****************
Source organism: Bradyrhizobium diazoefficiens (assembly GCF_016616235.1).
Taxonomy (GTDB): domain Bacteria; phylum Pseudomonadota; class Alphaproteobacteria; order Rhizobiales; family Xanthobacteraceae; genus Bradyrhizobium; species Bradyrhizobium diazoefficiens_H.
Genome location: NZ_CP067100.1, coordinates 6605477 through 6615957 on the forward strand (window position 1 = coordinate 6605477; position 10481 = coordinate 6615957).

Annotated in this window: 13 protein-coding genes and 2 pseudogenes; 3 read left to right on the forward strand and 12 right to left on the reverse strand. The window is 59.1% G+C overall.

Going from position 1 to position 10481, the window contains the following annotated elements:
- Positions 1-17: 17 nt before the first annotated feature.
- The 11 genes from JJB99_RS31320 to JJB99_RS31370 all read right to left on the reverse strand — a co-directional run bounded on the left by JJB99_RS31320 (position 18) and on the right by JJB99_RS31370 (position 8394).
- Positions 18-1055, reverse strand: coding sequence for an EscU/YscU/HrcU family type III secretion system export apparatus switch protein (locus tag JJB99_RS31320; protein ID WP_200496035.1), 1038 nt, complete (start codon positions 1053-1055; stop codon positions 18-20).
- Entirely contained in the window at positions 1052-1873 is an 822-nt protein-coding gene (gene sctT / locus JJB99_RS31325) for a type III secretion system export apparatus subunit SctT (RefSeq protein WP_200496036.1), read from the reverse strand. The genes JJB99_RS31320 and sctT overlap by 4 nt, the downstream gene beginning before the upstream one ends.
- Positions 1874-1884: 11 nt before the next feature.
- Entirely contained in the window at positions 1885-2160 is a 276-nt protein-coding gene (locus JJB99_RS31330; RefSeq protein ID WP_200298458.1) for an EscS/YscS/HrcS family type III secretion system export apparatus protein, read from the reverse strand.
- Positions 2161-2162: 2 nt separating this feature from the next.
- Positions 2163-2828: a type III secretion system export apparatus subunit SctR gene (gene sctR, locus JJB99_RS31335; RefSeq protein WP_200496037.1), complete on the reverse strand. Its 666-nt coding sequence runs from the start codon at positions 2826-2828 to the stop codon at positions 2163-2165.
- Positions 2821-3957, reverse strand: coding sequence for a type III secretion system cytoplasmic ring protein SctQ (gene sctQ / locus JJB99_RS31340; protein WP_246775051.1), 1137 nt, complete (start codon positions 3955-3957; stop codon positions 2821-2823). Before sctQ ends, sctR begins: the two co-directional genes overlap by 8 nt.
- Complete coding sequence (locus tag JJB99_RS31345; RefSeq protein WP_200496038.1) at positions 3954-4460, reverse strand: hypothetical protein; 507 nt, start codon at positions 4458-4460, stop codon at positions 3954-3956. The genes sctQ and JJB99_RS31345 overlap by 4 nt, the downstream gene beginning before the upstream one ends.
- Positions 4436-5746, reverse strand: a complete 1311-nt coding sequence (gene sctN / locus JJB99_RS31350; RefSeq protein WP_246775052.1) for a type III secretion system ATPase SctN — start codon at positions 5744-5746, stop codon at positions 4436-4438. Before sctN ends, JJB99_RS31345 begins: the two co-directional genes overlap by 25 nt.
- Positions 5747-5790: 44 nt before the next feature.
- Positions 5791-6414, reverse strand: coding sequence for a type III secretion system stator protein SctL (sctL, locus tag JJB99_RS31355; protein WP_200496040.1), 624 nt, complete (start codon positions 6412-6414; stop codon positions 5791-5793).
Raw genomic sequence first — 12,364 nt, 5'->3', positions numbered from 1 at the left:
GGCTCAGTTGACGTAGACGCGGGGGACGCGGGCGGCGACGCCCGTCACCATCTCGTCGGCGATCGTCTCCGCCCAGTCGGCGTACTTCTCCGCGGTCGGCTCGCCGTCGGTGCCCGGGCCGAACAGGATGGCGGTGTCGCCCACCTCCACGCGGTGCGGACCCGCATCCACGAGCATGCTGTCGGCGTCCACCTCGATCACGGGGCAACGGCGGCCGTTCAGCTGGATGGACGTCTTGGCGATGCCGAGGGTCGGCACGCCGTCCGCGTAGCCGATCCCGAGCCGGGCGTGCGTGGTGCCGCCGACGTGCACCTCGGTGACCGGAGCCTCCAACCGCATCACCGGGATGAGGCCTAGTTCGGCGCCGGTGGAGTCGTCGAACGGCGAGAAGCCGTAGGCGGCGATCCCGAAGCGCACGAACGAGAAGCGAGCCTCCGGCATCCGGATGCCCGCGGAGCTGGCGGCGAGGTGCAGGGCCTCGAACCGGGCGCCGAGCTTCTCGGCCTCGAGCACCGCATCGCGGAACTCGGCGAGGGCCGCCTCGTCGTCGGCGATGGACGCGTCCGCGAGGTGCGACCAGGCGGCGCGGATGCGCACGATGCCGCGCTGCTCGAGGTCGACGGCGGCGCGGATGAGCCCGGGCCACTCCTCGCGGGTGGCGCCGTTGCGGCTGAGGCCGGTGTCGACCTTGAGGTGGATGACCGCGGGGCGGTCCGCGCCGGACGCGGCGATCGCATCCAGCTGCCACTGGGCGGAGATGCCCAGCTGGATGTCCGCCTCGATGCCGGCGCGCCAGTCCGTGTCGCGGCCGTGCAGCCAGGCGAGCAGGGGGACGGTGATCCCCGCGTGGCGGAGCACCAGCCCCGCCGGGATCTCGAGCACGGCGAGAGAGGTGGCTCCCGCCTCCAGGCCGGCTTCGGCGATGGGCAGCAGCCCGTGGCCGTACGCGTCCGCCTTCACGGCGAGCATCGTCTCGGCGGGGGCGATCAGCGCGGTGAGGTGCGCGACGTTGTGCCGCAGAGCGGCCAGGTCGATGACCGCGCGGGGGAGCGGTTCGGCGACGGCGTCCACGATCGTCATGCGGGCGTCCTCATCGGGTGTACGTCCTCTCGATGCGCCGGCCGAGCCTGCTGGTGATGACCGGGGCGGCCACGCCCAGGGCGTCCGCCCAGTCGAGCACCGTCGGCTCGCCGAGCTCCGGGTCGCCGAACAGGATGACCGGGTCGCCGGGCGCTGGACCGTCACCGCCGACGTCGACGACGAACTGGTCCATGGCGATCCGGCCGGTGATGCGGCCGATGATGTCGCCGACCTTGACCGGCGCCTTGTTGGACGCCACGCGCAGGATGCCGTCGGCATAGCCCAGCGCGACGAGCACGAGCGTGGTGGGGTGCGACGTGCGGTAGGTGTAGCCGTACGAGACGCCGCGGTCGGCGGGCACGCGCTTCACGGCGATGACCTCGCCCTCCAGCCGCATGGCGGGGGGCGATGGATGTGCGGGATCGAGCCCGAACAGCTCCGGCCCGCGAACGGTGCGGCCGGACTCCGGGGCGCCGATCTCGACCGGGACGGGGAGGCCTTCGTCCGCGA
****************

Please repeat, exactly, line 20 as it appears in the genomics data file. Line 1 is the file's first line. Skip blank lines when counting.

GGCTCAGTTGACGTAGACGCGGGGGACGCGGGCGGCGACGCCCGTCACCATCTCGTCGGCGATCGTCTCCGCCCAGTCGGCGTACTTCTCCGCGGTCGGCTCGCCGTCGGTGCCCGGGCCGAACAGGATGGCGGTGTCGCCCACCTCCACGCGGTGCGGACCCGCATCCACGAGCATGCTGTCGGCGTCCACCTCGATCACGGGGCAACGGCGGCCGTTCAGCTGGATGGACGTCTTGGCGATGCCGAGGGTCGGCACGCCGTCCGCGTAGCCGATCCCGAGCCGGGCGTGCGTGGTGCCGCCGACGTGCACCTCGGTGACCGGAGCCTCCAACCGCATCACCGGGATGAGGCCTAGTTCGGCGCCGGTGGAGTCGTCGAACGGCGAGAAGCCGTAGGCGGCGATCCCGAAGCGCACGAACGAGAAGCGAGCCTCCGGCATCCGGATGCCCGCGGAGCTGGCGGCGAGGTGCAGGGCCTCGAACCGGGCGCCGAGCTTCTCGGCCTCGAGCACCGCATCGCGGAACTCGGCGAGGGCCGCCTCGTCGTCGGCGATGGACGCGTCCGCGAGGTGCGACCAGGCGGCGCGGATGCGCACGATGCCGCGCTGCTCGAGGTCGACGGCGGCGCGGATGAGCCCGGGCCACTCCTCGCGGGTGGCGCCGTTGCGGCTGAGGCCGGTGTCGACCTTGAGGTGGATGACCGCGGGGCGGTCCGCGCCGGACGCGGCGATCGCATCCAGCTGCCACTGGGCGGAGATGCCCAGCTGGATGTCCGCCTCGATGCCGGCGCGCCAGTCCGTGTCGCGGCCGTGCAGCCAGGCGAGCAGGGGGACGGTGATCCCCGCGTGGCGGAGCACCAGCCCCGCCGGGATCTCGAGCACGGCGAGAGAGGTGGCTCCCGCCTCCAGGCCGGCTTCGGCGATGGGCAGCAGCCCGTGGCCGTACGCGTCCGCCTTCACGGCGAGCATCGTCTCGGCGGGGGCGATCAGCGCGGTGAGGTGCGCGACGTTGTGCCGCAGAGCGGCCAGGTCGATGACCGCGCGGGGGAGCGGTTCGGCGACGGCGTCCACGATCGTCATGCGGGCGTCCTCATCGGGTGTACGTCCTCTCGATGCGCCGGCCGAGCCTGCTGGTGATGACCGGGGCGGCCACGCCCAGGGCGTCCGCCCAGTCGAGCACCGTCGGCTCGCCGAGCTCCGGGTCGCCGAACAGGATGACCGGGTCGCCGGGCGCTGGACCGTCACCGCCGACGTCGACGACGAACTGGTCCATGGCGATCCGGCCGGTGATGCGGCCGATGATGTCGCCGACCTTGACCGGCGCCTTGTTGGACGCCACGCGCAGGATGCCGTCGGCATAGCCCAGCGCGACGAGCACGAGCGTGGTGGGGTGCGACGTGCGGTAGGTGTAGCCGTACGAGACGCCGCGGTCGGCGGGCACGCGCTTCACGGCGATGACCTCGCCCTCCAGCCGCATGGCGGGGGGCGATGGATGTGCGGGATCGAGCCCGAACAGCTCCGGCCCGCGAACGGTGCGGCCGGACTCCGGGGCGCCGATCTCGACCGGGACGGGGAGGCCTTCGTCCGCGA